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5 ways to determine your brand's strength
Illustrations by Jaykee Evangelista and Frantz Arno Salvador, Photo by At Maculangan
Jul 04, 2012
Declining sales is a sure indicator that your brand is eroding. If you review shows no growth or even a decline, you must look carefully at why that is happening, by asking these questions:
1. Does your product or service need to be improved?
2. Does your visibility need to be upgraded?
3. Do you need to get the attention of your consumers more effectively?
4. Does your pricing need to be changed?
5. Do you need to change your packaging or pack sizes?
By doing these steps, and asking other relevant questions you can think of, you can spot any problems early and adapt one's brand strategy to cope.
Brands dominate our lives. Everyday, we are exposed to hundreds of brands, from the items we use to the advertisements we see everywhere. A brand is basically any symbol, name, phrase, or design used to distinguish one’s business or product from its competitor.
Entrepreneurs should take to heart, however, the world’s second-level meaning: brand is the image of the product in the market, and its success or failure depends on whether the product fulfills all that it promises in the consumer’s experience.
Brands are often developed over time, and eventually build its own character that affects how people look at it. It comes to stand for something in the eyes of consumers.
It can be difficult to change that perception and make it stand for something else, especially when a brand’s image has become deeply embedded in the minds of its users or, more important, its non-users.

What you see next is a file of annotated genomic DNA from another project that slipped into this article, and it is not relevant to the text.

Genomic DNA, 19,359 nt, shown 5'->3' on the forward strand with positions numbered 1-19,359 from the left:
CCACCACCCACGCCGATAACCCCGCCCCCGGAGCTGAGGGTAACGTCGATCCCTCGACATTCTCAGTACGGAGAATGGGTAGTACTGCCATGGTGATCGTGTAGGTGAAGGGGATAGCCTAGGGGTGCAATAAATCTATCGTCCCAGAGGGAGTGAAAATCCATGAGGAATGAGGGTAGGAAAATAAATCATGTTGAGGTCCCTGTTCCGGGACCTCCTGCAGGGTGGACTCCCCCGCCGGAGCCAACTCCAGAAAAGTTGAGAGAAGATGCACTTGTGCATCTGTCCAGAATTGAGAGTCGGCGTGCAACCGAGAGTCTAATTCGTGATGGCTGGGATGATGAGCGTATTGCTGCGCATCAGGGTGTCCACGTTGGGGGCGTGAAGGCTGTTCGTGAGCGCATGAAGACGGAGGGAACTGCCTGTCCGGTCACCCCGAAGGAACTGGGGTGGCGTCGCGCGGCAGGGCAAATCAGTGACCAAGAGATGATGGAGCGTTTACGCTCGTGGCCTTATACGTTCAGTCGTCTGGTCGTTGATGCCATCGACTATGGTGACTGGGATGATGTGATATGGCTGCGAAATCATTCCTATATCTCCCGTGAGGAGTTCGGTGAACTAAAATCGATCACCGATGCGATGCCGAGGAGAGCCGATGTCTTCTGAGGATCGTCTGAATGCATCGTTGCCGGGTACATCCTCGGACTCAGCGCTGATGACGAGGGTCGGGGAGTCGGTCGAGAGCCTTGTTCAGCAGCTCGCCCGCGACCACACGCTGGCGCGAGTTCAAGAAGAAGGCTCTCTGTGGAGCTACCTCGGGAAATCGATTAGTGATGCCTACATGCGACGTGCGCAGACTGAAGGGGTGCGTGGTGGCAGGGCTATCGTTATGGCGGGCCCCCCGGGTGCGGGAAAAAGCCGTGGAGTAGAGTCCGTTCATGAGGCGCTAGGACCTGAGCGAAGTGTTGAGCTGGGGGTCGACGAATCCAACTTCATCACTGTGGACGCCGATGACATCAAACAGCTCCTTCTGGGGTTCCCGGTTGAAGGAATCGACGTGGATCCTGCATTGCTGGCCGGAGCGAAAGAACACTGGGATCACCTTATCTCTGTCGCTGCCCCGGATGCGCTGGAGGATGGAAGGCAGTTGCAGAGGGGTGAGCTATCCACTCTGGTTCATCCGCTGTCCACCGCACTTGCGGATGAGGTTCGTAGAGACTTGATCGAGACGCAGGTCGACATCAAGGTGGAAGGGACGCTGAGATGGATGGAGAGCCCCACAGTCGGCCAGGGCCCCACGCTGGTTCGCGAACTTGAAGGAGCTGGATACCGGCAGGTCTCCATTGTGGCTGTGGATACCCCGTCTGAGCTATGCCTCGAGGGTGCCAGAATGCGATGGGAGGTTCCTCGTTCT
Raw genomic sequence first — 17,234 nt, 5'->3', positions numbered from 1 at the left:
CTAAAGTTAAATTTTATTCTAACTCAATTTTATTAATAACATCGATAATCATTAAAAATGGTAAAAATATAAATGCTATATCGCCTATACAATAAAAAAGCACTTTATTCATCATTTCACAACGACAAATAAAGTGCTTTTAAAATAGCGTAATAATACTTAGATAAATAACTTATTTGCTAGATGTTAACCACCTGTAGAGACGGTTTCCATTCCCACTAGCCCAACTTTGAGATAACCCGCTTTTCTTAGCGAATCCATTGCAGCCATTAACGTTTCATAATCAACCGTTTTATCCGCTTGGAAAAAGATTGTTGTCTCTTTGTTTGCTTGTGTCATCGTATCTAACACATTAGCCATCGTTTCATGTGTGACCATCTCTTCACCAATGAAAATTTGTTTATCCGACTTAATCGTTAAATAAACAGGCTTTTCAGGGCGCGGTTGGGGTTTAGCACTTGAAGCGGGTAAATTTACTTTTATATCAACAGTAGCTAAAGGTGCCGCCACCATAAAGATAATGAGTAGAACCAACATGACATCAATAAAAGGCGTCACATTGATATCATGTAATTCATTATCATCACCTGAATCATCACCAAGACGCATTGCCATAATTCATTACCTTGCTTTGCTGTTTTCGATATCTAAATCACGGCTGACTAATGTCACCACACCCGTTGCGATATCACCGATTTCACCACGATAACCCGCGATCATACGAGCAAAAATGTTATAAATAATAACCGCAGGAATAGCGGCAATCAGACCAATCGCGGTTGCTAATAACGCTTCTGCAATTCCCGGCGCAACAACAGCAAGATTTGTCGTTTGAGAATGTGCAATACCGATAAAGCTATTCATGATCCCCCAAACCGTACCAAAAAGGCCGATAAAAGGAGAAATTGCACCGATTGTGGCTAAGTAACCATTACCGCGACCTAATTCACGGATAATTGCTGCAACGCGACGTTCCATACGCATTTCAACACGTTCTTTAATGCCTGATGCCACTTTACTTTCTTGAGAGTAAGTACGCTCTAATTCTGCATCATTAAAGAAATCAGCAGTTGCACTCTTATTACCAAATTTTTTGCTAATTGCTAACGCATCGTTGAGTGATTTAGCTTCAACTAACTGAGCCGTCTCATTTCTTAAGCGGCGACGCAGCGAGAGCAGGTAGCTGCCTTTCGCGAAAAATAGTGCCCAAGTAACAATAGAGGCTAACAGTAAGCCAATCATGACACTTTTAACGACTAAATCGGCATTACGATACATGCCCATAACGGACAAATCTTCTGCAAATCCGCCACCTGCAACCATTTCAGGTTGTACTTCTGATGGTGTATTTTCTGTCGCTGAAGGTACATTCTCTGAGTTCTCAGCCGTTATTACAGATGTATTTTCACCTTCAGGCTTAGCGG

Often complicating things is the logistical and organizational impact of repositioning a brand to address a new need. “This results in brand stagnation, where sales flatten and then decline, which reflects consumer demand,” says Bernardo Cid, chief brand adviser for Mansmith and Fileders Inc., a marketing and sales consultancy firm.
Causes of Stagnation
There are many causes for brands to stagnate, but Cid says that they include a “weakening value proposition” that results in reduced product awareness. The brand’s competitors could also have introduced a much better or more innovative product or marketing campaign.
Alternately, the brand may have stopped innovating, or product quality may have deteriorated, tarnishing the brand’s image. Finally, consumer preference may be moving in a new direction away from the category in which the brand participates.
Though brand stagnation normally occurs with established brands, Cid says that this can also happen to startups and healthy brands. This is especially true with businesses that are expanding, with signs of brand stagnation going unnoticed by the entrepreneur.
“It is important to remember that your growing total revenue number can hide the early signs of coming decline,” says Cid.
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